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# Age and a successful academic career

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Intern
Joined: 13 Sep 2004
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14 Sep 2004, 14:36
I browsed some top business schools web site, most professors have no or very limited (2-3) work experience. They completed their Phd in late 20s or early 30s. The question here is: though I heard some people got into a good program in their 40's, do you know anybody who actually succeed in academia even he gets his phd in his 40s?

Second question is:
How rough is the academia career track? Get a good placement after a phd and tenure after that?

Thanks,

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Manager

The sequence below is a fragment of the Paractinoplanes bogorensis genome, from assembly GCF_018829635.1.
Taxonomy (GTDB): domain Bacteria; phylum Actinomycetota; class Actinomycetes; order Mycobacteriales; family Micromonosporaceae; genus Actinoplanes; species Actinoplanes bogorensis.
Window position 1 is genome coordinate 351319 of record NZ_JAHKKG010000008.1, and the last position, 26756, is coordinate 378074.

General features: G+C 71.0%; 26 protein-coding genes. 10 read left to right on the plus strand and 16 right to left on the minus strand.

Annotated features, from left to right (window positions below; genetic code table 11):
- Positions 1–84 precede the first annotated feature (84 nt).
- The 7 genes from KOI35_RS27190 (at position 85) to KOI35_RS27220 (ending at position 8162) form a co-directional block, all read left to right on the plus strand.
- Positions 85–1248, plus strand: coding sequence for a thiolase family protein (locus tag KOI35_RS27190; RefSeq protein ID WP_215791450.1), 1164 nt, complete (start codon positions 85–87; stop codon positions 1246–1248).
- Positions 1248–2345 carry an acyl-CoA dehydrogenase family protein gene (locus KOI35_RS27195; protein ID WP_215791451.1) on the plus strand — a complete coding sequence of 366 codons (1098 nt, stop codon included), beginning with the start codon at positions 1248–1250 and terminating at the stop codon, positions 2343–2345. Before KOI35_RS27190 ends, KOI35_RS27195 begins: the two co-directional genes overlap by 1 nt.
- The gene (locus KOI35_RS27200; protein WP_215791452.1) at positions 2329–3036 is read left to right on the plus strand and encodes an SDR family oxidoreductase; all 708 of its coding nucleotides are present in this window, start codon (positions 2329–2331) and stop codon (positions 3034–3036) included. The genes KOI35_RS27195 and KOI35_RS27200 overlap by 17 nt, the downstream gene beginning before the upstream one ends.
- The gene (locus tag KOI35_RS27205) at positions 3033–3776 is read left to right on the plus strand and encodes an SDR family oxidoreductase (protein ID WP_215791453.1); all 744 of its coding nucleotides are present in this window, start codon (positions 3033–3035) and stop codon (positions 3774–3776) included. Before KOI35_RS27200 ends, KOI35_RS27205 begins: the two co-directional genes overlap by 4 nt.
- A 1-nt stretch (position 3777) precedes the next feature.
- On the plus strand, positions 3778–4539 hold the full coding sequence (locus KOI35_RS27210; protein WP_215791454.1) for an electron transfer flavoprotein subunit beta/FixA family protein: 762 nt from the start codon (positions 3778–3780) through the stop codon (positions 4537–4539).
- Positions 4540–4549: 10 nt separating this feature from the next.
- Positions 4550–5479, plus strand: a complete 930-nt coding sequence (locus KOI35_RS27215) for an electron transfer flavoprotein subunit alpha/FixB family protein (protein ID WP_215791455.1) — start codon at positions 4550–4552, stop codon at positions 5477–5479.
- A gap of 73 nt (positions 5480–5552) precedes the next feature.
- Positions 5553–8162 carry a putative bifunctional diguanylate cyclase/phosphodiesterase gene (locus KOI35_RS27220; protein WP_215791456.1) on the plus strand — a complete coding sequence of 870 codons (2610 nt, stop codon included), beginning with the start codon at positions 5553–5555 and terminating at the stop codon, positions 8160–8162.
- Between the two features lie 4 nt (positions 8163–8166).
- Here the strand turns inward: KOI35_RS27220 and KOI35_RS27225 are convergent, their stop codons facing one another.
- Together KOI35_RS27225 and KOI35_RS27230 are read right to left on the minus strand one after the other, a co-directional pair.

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08 Oct 2004, 03:17
There are very few examples of PhD completion in 40s and a lot that are in 30s. Tenure depends on school and on your work, not on your age - so that is of less concern, if you are good.

Success is a vague term and one needs to define it for oneself. Many academicians would define success as number of articles published, others would focus on citations, still others on quotations in business press, and some on consultancy offers. So, the answer is "it depends !!"

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08 Oct 2004, 09:05
I agree with Anupag... "Success" in the world of academia is ultimately going to be a function of how you define it. Before giving up your career and entering a PhD program, you should determine exactly what it is you wish to accomplish by doing so.